WASHINGTON -- The American dream of life getting better for each new generation feels like a myth to many of today's young adults.
After coming of age during a deep recession, most expect to have a harder time buying a house and saving for retirement than their parents did. More than 4 in 10 predict it will be tougher to raise a family and afford the lifestyle they want, according to an Associated Press-Viacom poll of Americans ages 18 to 24.
Only about a fourth expect things to be easier for them than it was for the previous generation -- a cherished goal of many hardworking parents.
"I just don't really see myself being able to obtain the kind of money my parents could when they were my age," said Mark McNally, 23, who earned a history degree from the University of Minnesota a year ago but works part-time in a liquor store now.
San Francisco State University nursing student Ashley Yates is confident she'll build a career in health care but expects money to be tighter in her lifetime. "Social Security may not even exist when I'm older," said Yates, 23. "Health insurance is going up. Everything just costs more."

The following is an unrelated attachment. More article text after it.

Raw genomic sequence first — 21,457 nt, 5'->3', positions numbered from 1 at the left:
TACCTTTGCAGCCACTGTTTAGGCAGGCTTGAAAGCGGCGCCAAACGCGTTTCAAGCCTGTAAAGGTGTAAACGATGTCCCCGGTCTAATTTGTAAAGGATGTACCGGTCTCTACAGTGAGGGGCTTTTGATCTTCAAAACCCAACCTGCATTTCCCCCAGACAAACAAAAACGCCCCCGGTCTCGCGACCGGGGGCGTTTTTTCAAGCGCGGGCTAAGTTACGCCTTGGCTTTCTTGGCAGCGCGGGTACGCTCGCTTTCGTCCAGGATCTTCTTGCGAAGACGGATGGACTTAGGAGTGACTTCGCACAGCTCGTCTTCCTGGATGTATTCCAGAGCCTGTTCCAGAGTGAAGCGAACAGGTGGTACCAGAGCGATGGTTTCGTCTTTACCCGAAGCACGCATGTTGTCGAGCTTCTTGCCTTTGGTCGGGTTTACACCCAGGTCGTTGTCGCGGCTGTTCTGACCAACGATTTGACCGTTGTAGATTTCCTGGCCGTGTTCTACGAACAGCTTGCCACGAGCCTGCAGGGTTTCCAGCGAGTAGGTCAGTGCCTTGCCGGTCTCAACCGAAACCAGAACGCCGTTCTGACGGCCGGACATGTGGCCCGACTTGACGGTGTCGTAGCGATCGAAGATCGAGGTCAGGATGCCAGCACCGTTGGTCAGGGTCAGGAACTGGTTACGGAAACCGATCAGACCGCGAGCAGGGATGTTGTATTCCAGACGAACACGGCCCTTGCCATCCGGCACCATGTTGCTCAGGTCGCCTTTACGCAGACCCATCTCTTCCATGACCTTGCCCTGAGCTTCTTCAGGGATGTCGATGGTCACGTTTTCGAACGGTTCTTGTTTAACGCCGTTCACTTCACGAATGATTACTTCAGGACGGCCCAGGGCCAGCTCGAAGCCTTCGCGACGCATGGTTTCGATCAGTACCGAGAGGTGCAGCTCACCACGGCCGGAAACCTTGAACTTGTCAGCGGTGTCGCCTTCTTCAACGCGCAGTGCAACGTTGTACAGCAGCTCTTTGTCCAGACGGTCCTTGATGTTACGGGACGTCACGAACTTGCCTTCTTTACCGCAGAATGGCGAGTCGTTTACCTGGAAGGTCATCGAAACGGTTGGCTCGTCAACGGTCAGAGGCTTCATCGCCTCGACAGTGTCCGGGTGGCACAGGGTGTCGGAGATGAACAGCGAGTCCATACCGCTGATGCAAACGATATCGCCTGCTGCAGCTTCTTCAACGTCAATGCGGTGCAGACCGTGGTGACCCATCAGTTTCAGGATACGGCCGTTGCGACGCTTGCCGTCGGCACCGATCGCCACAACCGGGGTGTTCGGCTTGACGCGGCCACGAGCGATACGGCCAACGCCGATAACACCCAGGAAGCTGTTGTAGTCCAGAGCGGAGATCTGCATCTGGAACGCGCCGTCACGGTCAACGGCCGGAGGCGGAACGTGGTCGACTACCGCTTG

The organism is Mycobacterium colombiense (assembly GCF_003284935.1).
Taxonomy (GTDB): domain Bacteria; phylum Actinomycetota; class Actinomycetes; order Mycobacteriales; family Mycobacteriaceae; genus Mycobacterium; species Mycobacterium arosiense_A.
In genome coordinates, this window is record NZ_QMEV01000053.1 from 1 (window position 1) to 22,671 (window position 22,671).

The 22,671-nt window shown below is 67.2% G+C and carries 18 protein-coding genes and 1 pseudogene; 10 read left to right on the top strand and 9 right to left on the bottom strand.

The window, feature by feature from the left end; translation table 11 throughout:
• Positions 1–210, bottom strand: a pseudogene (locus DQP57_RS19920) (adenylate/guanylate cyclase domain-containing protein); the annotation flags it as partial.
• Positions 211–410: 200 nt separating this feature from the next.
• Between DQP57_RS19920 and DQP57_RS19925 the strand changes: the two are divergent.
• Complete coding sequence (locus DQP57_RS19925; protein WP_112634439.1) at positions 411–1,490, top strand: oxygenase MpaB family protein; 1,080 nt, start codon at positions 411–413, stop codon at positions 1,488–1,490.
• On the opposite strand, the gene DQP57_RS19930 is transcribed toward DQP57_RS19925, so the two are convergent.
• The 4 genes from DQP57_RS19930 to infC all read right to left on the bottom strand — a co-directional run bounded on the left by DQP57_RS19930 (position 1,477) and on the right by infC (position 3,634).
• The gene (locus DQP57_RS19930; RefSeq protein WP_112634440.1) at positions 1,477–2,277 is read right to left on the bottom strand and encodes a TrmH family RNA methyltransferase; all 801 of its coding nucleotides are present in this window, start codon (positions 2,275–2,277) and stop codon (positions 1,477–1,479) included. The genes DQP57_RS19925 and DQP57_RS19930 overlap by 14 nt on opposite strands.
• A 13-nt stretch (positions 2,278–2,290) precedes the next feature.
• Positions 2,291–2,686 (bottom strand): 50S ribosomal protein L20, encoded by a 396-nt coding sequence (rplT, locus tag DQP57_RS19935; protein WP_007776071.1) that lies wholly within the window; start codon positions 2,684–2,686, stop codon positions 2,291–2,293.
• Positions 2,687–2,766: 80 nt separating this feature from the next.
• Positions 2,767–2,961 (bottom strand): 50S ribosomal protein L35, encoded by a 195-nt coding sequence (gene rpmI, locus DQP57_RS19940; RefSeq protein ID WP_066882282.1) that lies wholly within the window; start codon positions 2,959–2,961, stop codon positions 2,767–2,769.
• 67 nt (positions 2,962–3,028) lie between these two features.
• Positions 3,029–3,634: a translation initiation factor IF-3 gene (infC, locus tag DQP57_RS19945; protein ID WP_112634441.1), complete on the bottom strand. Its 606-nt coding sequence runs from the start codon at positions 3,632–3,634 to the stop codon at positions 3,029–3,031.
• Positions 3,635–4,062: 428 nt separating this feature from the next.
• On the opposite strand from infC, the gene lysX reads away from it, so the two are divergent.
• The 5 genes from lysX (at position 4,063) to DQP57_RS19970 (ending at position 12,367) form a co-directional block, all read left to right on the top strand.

Sounds like a bummer, right? Yet most young adults are shrugging it off. Despite financial disappointments, they overwhelmingly say they're happy with their lives, much more so than older folks in similar surveys.
Youthful optimism, with perhaps a touch of naivete, lives on. A whopping 90 percent expect to find careers that will bring them happiness, if not wealth.
Linka Preus, who's taking a year off her career track to work in an Ithaca, N.Y., bagel bakery, figures every generation has its own struggles, and bad economies eventually improve.
"Even if it never gets better permanently, we'll adjust to whatever it is," said Preus, 22, a linguistics and cognitive science grad from Cornell University who plans to pursue her passion for science in graduate school.
McNally, the history major, says he's enjoying life as a part-time clerk in the Minneapolis suburb of Edina before he gets tied down in a research or analyst job. "I'll be able to find one in the future, I'm sure of it," McNally said. "I'll find one or go back to school."
High unemployment has left lots of young lives in limbo. Among students who don't plan to go to work right after college, three-fourths say the limited number of open jobs in their field was important to their decision.